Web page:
Egypt, Tunisia, and possibly a number of other places long under the thumbs of old men and old interests are in the process of ending those regimes. What they are becoming is unknown at this time and there are great risks considering the context of their locale. But right now, there is room for hope and a generation seizing their own future.
We children of the Enlightment are not adept at recognising the perpetual dynamism of our lives and institutions. We look for endstates, perfect systems, perfect ideologies. Whether you are a diehard communist, ardent freemarketeer, theocrat, or aescetic, you have a vision of a perfect society that could exist if only everyone or everything were X, Y, or Z. So we create gods out of political parties and label ourselves Liberal, or CPC. Why anyone would want to align themselves so literally as to attain membership with an organisation bound by a rigid set of outlooks is beyond me and speaks to desiring an perfect conclusion. We recognise the process of ecological destruction that our system of production and mode of living produces, but then we invoke a term - sustainability - that implies there is static means of preserving the current system to befound. The perfect body, the perfect job, the perfect house, the perfect family, this orientation to the static, the stationary, the unchanging, is the Enlightenment utopia. Somewhat paradoxically, this also assumes that society should grow, but that this growth should fit with static parameters. We should expect an unchanging increase in microcomputer speeds, annual new cars, TVs, and other technological gadgetry, as well as market wealth, complexity, and production. Static, linear, progression ad infinitum. We don't recognise that things change. Rapidly. It isn't part of the historical and philisophical infrastructure of our society.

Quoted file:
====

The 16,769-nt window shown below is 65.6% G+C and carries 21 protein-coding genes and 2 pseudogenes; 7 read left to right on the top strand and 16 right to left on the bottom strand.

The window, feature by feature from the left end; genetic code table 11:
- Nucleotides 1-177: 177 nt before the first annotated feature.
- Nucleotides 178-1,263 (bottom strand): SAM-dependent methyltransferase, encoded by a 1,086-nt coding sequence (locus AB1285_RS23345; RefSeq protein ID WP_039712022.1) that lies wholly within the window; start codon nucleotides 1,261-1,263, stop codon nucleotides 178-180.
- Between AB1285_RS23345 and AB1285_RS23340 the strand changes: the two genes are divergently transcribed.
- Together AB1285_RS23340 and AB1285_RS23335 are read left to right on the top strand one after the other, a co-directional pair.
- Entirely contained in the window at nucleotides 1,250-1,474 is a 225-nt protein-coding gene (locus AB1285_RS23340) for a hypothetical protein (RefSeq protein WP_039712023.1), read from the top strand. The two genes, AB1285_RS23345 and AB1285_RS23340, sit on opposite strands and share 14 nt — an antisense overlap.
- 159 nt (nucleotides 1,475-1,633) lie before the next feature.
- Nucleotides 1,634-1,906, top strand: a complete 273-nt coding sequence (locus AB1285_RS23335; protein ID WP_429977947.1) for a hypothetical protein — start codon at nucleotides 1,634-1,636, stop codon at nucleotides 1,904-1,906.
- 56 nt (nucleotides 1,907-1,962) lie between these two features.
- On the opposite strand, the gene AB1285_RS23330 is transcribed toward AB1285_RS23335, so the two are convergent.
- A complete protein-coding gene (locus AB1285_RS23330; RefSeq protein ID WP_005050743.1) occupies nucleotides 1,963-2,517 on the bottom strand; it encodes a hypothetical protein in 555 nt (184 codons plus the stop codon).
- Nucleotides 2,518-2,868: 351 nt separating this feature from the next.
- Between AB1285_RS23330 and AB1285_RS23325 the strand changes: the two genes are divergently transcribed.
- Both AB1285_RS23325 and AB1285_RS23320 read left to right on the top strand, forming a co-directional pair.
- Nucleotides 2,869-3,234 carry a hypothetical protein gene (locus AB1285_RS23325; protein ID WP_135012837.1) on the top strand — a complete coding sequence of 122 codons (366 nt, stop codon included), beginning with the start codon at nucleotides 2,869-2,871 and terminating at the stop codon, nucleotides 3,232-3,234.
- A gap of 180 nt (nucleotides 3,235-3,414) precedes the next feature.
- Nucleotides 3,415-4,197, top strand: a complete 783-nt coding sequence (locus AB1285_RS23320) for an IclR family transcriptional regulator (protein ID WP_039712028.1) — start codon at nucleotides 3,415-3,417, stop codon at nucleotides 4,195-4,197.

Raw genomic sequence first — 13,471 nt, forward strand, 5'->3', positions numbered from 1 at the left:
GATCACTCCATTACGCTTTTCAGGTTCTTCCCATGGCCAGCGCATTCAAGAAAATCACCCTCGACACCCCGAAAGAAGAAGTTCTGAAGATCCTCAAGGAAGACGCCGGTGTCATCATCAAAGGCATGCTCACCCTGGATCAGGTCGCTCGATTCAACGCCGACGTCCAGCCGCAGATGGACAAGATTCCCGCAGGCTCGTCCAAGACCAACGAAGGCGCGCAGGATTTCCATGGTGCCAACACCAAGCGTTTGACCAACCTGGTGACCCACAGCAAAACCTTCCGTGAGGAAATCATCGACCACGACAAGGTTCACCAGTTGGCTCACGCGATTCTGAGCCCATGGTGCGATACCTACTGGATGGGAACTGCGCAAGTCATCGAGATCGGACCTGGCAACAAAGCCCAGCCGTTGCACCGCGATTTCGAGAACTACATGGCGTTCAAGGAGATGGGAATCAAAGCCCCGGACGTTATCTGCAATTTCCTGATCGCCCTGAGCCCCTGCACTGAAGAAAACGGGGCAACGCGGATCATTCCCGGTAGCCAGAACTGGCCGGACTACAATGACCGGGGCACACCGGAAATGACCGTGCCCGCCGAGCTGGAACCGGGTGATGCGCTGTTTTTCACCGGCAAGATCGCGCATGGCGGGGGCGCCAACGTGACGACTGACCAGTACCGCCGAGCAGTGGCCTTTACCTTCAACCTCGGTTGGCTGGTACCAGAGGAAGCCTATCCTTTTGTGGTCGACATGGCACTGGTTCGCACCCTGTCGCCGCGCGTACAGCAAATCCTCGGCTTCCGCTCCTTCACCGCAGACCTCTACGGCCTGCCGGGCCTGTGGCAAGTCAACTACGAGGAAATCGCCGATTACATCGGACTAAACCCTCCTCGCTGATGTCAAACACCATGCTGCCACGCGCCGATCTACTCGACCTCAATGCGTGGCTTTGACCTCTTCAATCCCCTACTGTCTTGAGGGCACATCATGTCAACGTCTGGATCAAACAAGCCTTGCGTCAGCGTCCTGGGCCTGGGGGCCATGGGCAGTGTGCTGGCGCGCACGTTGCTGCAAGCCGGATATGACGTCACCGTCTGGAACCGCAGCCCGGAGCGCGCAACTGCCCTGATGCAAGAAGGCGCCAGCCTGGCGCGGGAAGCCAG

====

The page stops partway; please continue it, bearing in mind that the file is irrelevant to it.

Dictators always have an expiry date. The exact time and context of their demise is unknown but their terms always come to an end. Their rule is predicated on maintaining a complex balance of repressive power, fear, and mythology. They require secure channels of wealth, arms, and the consent of dazzled and terrified people, and supporters who either benefit in wealth and stature or believe the propaganda. Mubarak required the United States and a brutal police apparatus to maintain his position in spite of the will of especially the younger generation of Egyptians. This complex network of supports appears at first strong but the reality is that these regimes are extremely vulnerable for that complex support network is tense and grows inceasingly so as time moves on and the world outside and within the state changes.
At some point a shot might ring out, a foreign power cuts off support, a challenger rises, a heart attack, or the people will simply and collectively say, "enough!" and pour into the streets in the hundreds of thousands. Then the old order is gone and people set about creating the new, which in turn shall also have its time.
In that sense, what is happening now in the Arab world is broadly predictable. The nature of how it happens is not.
The big question isn't how it happened, although numerous academics and pundits will parse that to bits trying to find the secret ultimate recipe answer and some orientalist will come up with a theory of Arab revolutions, write a book, and get a sweet job advising occidental presidents and councils.
No, the question coming from Egypt is what next? There is opportunity for a remarkable peace or catastrophic war in the immediate uncertainty of the post-revolution, tense in the extreme because Egypt's fate won't only be decided by the Egyptians.